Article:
Her house was neat. Impossibly so, especially considering the stagnant state of town and the cavalcade of needy that shuffled through her arched doors. It was midday as her sons, foolish boys that looked more like a memory everyday, were out inflicting their presence out on the town, even as daily the town inflicted it’s way back through fools and the fearful.

Her house was neat. A by product of immaculate attention and wealth that the town had mostly forgotten outside the Baroness. The town always felt like it expected to be older money than it was, and she was happy to be one source of whispers. Both in, and out. And today the whispers grew louder.

Her house was neat. Because she needed it to stay that way. Follow the rules. Do not stand out despite name and deed seeming so loud before that fool of an inquisitor and her bold strokes that left cloven into her two narrow categories of the world with a fervent bloodlust. It’s a shame that the lady inquisitor made such a mess.

Her house was neat; before he came to visit. He knew subtlety when he wished, though a vampire’s subtlety is not the same. He spoke in honeyed words, the same as the first time he spoke to her as such a young girl with no view of the world but sadness. And suddenly Lady Wachter remembers, all those years before when she first knew the beauty and the idyllic danger of her lord… And how their house had been… So messy.

It had been years before the signs of blood left the bedroom. But those years were buried under more. Now his confidant voice leaves again, leaving her alone in the midday dark of a briefly empty home, a powerful woman of rumor exhaling to herself. She whispers something to the obscure space of the passing day. And though I apologize, I do not know it’s contents dear listener, because for once on Innistrad, no one heard it.

For when they’d come, the house would be neat.

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It is with caution dear listener that I must remind you of the shadows that fill every waking moment and breath in the Outland Valleys. My contrition for sharing this knowledge is deep, for every moment of these brave and foolish adventurers lives must be riddled with at least one salient thought: Who, or what, is watching them? There is no moment of respite for those who fate takes a shine to. And in Pallas behind ruffled papers and chilly tones, a short scruffy man in an ill fitting suit over his ill fitting skin is the first observer. It’s quiet words he shares with those higher, but those words become like gold as it travels up the chain, and reaching up to the top as unto blood.

But the pale haired woman at the end of the valuable words smiles a decadent smile that conveys a surplus of self confidence drowned in opulence, but bearing the features of someone all too familiar. “They certainly never stop being entertaining. I can’t wait to see her.” she says to no one despite the sycophant at her heel. She stands, a cascade of shimmering red fabric and too artful motions. “We’ll see what they can do.”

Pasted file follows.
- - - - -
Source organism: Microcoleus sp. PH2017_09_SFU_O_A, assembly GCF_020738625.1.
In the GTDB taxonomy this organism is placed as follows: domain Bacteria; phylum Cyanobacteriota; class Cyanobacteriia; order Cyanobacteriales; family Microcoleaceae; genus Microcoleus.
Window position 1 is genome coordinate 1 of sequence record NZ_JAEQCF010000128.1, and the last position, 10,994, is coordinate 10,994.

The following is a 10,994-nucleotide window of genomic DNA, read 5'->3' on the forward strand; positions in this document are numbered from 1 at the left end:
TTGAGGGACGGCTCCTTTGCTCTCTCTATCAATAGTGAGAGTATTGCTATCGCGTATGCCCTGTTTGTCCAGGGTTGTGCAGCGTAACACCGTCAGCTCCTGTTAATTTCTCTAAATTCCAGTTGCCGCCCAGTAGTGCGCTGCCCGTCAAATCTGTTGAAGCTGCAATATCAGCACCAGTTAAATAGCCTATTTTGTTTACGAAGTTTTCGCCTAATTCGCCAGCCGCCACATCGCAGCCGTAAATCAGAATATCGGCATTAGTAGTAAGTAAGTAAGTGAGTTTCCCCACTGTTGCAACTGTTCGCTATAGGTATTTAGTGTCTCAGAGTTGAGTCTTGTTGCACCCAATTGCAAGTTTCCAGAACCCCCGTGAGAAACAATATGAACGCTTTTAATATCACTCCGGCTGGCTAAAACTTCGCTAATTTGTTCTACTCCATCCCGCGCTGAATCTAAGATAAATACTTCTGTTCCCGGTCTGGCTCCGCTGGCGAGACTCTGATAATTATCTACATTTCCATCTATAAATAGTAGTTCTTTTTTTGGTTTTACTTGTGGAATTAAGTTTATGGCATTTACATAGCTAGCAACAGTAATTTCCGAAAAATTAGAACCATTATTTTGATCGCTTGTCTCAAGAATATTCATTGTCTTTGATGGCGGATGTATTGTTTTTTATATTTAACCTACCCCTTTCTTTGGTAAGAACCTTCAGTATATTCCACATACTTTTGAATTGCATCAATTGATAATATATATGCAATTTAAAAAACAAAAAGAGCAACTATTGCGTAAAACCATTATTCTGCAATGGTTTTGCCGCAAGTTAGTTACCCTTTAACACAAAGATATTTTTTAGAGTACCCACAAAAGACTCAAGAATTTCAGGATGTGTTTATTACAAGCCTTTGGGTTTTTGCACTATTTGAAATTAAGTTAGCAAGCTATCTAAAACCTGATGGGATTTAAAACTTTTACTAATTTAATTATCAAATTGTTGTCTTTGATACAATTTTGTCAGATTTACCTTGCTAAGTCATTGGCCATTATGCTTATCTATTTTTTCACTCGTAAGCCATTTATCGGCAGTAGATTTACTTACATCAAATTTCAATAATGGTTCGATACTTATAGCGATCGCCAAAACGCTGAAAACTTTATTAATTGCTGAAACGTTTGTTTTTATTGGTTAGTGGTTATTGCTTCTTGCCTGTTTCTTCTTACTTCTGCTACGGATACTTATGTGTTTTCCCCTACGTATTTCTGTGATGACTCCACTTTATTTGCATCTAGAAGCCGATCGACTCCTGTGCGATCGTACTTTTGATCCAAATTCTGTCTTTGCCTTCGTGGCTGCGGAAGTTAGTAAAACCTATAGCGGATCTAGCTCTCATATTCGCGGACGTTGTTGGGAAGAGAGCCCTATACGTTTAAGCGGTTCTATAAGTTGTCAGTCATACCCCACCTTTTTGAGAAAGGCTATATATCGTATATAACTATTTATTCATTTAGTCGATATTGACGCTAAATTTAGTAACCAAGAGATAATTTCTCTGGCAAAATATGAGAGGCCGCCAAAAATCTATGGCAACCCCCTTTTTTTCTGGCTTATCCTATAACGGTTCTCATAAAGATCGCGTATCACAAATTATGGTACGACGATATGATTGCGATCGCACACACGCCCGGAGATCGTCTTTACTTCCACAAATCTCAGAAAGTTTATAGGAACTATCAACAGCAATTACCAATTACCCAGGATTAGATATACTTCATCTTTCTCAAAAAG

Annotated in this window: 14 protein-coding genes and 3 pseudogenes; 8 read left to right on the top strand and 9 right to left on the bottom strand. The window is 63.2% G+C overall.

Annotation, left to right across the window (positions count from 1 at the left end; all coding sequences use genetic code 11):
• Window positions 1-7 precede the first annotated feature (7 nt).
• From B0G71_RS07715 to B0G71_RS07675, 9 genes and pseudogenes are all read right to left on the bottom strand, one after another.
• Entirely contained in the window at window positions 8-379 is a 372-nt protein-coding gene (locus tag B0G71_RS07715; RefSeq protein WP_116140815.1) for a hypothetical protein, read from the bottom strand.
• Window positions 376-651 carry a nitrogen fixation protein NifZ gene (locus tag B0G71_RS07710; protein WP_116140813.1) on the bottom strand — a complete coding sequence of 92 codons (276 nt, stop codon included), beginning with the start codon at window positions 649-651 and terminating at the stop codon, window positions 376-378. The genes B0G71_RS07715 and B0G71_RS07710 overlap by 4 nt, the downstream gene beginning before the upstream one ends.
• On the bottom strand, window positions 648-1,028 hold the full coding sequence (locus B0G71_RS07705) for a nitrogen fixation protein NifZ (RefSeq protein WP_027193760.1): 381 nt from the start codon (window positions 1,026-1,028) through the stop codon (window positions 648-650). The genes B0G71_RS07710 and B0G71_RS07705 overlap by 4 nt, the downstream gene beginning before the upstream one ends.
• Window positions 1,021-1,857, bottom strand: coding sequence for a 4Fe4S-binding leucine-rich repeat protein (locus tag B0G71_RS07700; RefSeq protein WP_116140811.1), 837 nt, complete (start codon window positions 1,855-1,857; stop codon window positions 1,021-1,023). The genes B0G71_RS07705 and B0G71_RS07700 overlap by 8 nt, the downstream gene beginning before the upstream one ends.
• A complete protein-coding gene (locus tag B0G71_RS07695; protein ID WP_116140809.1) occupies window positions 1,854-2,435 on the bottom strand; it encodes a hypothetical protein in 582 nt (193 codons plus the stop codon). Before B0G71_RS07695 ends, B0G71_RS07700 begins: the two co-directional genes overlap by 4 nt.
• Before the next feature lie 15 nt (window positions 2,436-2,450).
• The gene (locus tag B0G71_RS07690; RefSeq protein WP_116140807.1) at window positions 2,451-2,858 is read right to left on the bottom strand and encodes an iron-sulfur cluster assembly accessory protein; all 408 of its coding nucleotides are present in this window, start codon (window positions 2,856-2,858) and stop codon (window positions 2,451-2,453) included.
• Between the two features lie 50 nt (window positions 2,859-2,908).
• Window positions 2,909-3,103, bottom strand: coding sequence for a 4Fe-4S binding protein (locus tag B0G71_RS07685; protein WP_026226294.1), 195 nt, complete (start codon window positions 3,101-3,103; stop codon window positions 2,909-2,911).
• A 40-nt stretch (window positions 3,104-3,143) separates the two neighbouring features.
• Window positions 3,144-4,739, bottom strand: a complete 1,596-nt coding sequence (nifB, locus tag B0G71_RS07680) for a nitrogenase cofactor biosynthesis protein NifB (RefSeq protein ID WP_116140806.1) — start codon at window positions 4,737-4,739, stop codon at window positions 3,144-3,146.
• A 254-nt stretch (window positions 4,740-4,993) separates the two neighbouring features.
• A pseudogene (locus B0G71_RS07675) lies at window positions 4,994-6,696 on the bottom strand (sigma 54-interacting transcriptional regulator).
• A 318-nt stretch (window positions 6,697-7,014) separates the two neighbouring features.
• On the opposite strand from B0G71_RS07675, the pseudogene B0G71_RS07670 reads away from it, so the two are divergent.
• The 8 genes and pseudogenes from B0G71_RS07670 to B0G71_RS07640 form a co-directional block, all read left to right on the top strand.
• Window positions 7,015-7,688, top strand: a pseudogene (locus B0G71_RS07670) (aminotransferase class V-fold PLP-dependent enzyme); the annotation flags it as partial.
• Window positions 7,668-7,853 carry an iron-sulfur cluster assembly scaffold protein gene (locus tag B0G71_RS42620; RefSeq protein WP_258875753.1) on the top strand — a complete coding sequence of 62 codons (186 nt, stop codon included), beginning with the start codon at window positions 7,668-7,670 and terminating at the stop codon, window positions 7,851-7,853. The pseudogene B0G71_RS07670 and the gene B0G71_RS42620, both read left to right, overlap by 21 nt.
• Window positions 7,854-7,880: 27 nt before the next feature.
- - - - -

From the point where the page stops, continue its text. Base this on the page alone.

And then she was gone.

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The hunters, the farmers, the smiths and the sellers…  Were they proud? The city of Pallas, greyed over from sky and age, lives under the low hanging light of the harvest moon, a forest of a town where the hawthorn trees poke from the roofs.

But here they were between everything: The wilds and civilization, riches and desolation, the church and those outside.  And to many those disparate images had little left. Though that band of road hardened travelers, mystics, warriors, fools had roamed into town, they paid it little mind. What was one more party of strangers in a city under thumb of fiend and zealot.

Yet still beneath the branches and painted signs, the sounds of the ravens still caw…

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This is a “get to know the characters” sort of episode recorded on a night when there wasn’t really enough time to play a proper game.  If you want to listen to the players of Curse of Innistrahd explain how they came up with their characters, listen in.

The sound of howling was something the folks of the outland valleys had grown accustomed to as the misty nights scraped the mountain sides. High Inquisitor Seeta Venlis, frowning in a solemn silence, knew this was where she would start. Pallas was an active town, still alive and busy, if aching and scared as it’s workers and shops endured working day to day in the lands forgotten by the church. And this is why it came to her.

Someone who would take action. The ridges and cliffs, fingers of stone wrapping around the heartlands like the grip of the fiends who held it… They would be free. One step at a time. And so they must feel safe. She thought about this, heavy black garb bound with silver glistening in the candlelight of her patron’s chambers. She was not a woman to leave well enough alone. Her hands tensed for the handle of a blade or the tightness of a quill, something for a solution. But the nervous tension wouldn’t break. A snort of inconclusive concern broke her silence and she surged to her feet, stomping through her aimless fervor. And then she saw it. A flash in the darkness, a marble of green light over the city walls. And as the howling followed the fleeing beast, she smiled. The first thing they needed was an enemy.

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